Premium Such have never been police cars, have they? The owner Niclas Gruffman often gets that question when he shows off his Saab 95. Yes, they did exist but they were not common. This specimen served in Umeå 1975–1982 and has been restored to its former glory.
The ad headline “The forgotten police car” attracted Niclas Gruffman in Umeå to click on and he found a Saab 95 from 1975.
– I had previously had a Polisamazon, but it was a copy. Now was the chance to become the owner of a real police car, and of course it attracted.
The fact that it was then in the area did not make matters worse and soon Niclas had bought the car. The Saab, or more properly a Saab 95 LHD PO, had served in Umeå from the time it was new in 1975 until it retired in 1982.
Saab had in the early 1970s got its feet in the police with its 99 and when the VW Bubble was to be replaced, Saab proposed that they should be replaced with the combi model 95. It could be used for one-man patrol, both with and without a dog, and was on many put a more practical police car than the Bubble.
Under the headlight on the driver’s side there is a small grille and behind it is the siren – a Klaxon Sonabel that gives the old tut-tut sound.
Saab rebuilt the serial cars at its specialist workshop in Nyköping and among the customers were not only the police but also the military, SJ, Televerket and others. All had their own requirements specifications.
For a Saab 95, the police wanted, among other things, rear window wipers, interval wipers at the front, viewfinder lights on the ceiling, blue lights, siren, filament guard, electrically heated rear window, gas spring for the tailgate, dog grille, police radio, flashlights, baton holder under the seat, storage compartments on long windows , protection for the lamp in the luggage compartment, camera on the sun visor and larger rear-view mirrors. Furthermore, they would have room for the usual standard equipment such as brush, snow shovel, crowbar, various spare parts and report material.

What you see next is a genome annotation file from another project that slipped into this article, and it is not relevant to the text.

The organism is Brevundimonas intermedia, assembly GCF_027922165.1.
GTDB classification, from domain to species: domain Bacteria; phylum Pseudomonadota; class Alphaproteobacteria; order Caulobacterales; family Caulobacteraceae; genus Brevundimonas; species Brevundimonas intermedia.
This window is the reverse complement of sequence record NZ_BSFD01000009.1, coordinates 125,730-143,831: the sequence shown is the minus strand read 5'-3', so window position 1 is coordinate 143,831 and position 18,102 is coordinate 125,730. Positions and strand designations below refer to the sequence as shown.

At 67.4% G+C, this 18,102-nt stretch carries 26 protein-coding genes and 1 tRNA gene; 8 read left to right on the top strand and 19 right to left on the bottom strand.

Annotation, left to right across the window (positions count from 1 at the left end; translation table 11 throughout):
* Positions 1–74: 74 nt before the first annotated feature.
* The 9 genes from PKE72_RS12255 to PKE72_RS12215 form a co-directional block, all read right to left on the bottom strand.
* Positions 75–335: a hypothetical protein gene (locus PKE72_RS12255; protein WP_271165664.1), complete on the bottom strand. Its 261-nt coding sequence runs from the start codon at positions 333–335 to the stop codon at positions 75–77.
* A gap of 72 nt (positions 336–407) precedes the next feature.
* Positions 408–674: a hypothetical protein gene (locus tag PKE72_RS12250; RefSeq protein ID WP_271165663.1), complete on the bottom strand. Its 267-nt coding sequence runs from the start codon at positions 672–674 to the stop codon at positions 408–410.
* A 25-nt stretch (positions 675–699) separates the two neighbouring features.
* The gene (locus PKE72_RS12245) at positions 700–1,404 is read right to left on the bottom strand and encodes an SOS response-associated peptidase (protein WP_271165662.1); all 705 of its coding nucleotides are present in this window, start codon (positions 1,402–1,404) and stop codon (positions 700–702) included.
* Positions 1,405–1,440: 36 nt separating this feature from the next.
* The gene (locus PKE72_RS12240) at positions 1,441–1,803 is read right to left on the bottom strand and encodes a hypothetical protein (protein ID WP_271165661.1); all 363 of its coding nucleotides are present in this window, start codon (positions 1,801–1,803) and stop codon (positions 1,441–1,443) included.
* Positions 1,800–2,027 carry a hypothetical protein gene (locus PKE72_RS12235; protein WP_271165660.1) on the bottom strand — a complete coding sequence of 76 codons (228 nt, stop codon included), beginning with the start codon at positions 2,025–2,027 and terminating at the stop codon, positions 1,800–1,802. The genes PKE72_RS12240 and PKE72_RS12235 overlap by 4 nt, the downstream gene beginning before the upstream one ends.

Where the ashtray sat was, among other things, the switch for the blue lights. The handle is the same as the one for the bonnet opening.
– In July 2018, I became the owner to the car and I immediately started restoring it to the police execution.
The condition was quite good and the car had been painted light blue when it was civilized in 1982 and at the same time the most conspicuous police accessories had been removed.
– On the other hand, it still had a lot of stuff that you do not normally find on a Saab. The baton bracket remained as well as most of the upgraded electrical system, including all buttons and the like.
Through like-minded people, Niclas was able to get the remaining stuff and just in time for the summer of 2019, the car was more or less ready.
The camera is mounted next to the rearview mirror and can be removed and used outside the car if necessary.
– Some parts are extremely difficult to findnot least for such an unusual police car as the Saab 95 if I have been given the right information, about 50 were ordered in 1975.
It is unclear whether the figure only applies to the 1975 model or whether there were about 50 in total that would be delivered in a few years’ time. Today, however, the stock is greatly reduced.
Rear window wiper and electrically heated rear window were standard on the police model, as was a dog grille. The exterior mirrors have Saab’s original arms, but Volvo Amazon’s mirrors, simply because they were larger. The extra rear-view mirror on the passenger side was not on the police’s Saab 95s.